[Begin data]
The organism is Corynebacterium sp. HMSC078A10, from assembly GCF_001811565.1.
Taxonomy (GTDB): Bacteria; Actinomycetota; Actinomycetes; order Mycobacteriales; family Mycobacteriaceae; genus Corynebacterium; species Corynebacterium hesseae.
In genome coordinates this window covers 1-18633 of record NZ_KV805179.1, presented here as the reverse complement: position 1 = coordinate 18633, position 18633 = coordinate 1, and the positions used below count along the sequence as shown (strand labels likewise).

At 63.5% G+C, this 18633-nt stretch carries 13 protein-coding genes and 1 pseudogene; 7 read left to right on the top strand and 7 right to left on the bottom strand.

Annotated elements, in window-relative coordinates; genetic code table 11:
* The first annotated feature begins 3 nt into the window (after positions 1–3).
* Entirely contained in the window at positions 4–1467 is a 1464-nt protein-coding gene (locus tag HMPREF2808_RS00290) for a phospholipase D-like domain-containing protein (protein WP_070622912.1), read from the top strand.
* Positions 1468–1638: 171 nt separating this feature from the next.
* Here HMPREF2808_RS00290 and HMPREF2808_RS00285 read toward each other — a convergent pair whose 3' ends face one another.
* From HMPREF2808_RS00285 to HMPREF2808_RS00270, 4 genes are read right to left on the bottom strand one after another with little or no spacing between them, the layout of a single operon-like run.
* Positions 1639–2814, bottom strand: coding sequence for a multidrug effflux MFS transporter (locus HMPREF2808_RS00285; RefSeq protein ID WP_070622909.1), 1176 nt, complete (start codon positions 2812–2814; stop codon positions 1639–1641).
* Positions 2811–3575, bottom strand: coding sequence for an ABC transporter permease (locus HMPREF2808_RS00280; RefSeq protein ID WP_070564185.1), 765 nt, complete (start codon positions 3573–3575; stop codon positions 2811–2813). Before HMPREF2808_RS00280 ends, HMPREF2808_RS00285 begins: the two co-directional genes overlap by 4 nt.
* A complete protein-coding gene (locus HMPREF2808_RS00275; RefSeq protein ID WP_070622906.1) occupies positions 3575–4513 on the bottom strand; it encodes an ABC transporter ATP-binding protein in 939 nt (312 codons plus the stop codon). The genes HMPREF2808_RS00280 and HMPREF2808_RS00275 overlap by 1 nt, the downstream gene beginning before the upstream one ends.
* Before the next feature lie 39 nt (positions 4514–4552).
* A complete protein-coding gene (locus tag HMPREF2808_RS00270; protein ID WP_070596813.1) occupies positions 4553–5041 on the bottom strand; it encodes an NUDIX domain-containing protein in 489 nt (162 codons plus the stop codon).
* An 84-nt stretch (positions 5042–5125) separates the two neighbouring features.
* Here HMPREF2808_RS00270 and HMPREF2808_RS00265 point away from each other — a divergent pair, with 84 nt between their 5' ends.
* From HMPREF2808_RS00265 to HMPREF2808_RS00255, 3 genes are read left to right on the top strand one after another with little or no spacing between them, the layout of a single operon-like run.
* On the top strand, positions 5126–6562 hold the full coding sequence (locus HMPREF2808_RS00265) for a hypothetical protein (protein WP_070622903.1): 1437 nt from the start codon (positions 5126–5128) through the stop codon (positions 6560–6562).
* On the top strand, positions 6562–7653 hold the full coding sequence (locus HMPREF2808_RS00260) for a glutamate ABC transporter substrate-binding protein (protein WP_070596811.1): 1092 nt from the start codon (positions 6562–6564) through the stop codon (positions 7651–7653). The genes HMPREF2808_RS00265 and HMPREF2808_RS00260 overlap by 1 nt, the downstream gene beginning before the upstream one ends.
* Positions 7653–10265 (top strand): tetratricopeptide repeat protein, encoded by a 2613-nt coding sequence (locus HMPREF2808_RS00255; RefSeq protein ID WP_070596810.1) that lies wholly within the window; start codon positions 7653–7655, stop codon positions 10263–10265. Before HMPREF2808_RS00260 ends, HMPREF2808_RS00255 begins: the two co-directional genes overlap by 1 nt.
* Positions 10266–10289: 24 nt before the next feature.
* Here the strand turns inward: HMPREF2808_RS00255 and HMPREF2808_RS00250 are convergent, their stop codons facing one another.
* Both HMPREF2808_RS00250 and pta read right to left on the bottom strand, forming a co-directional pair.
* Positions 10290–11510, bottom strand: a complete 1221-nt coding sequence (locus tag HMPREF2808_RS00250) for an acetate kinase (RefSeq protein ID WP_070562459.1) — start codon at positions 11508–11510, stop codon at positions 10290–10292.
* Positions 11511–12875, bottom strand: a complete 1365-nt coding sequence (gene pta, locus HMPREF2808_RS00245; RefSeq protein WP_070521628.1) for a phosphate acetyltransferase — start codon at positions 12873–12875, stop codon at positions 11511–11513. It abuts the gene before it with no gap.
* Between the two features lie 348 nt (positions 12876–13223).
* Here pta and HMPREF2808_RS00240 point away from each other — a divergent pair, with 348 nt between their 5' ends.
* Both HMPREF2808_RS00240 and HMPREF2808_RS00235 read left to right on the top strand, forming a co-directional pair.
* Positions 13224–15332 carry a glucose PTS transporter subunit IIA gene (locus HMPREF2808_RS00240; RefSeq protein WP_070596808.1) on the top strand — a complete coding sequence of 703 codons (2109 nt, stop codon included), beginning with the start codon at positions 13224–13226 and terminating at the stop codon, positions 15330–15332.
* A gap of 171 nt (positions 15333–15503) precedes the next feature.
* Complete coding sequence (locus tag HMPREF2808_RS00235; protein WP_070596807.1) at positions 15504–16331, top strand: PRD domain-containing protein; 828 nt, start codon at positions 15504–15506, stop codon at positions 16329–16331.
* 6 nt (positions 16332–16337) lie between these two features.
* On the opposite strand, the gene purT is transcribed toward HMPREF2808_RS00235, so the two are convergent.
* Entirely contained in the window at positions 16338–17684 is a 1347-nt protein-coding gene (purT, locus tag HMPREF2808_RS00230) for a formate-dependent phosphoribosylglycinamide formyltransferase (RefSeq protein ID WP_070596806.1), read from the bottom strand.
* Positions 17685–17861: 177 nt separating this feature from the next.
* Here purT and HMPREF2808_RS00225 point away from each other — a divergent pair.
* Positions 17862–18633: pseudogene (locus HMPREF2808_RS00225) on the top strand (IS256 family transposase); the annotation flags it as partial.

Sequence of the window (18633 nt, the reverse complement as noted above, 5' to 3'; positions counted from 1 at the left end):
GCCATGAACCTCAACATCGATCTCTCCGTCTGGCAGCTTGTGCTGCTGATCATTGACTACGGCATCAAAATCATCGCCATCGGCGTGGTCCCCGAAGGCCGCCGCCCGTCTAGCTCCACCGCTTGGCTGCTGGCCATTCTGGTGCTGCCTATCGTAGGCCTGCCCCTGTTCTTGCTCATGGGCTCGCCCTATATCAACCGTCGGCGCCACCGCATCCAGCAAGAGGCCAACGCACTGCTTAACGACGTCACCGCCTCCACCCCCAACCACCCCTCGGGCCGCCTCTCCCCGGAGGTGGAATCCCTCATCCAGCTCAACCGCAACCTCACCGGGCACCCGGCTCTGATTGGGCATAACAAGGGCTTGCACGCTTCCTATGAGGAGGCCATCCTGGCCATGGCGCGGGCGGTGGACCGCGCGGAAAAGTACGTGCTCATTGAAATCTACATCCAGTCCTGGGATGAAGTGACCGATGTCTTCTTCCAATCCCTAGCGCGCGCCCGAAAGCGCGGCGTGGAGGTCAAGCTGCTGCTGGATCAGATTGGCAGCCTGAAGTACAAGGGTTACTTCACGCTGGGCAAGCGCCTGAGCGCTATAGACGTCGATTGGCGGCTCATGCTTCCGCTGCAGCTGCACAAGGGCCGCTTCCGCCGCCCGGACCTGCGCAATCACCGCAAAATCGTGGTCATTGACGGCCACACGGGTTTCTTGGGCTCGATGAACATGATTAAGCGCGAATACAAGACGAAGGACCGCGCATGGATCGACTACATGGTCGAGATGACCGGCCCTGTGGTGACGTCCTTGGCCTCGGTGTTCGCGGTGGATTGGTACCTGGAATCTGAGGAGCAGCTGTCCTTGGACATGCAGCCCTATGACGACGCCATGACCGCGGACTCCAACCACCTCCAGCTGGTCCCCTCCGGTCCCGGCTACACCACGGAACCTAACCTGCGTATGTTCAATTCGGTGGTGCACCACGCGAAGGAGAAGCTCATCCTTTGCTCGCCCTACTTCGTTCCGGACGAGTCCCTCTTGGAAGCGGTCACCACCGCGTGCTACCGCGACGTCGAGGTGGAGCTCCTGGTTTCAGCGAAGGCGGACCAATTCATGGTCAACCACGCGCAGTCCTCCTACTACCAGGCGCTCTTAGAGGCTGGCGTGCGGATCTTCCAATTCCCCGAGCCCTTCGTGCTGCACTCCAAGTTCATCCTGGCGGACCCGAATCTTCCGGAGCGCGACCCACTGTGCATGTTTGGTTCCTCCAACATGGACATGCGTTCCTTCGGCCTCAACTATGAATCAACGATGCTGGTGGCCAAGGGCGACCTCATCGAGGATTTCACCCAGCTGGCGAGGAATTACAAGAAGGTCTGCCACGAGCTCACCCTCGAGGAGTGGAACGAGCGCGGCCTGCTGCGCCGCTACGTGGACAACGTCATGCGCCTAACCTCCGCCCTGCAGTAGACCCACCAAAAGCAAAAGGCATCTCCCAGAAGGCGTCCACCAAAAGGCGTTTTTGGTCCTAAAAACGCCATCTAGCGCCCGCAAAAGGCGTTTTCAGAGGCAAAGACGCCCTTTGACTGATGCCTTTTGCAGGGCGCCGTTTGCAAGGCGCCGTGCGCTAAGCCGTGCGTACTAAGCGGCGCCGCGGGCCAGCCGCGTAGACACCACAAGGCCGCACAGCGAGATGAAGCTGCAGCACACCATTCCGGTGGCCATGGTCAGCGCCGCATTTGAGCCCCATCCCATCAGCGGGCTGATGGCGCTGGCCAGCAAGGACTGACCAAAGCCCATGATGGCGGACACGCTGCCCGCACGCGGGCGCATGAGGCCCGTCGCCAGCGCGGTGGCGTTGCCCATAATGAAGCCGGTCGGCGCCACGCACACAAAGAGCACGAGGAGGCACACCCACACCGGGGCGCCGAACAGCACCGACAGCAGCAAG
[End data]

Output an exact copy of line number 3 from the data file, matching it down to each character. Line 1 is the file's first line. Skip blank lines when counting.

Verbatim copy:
In genome coordinates this window covers 1-18633 of record NZ_KV805179.1, presented here as the reverse complement: position 1 = coordinate 18633, position 18633 = coordinate 1, and the positions used below count along the sequence as shown (strand labels likewise).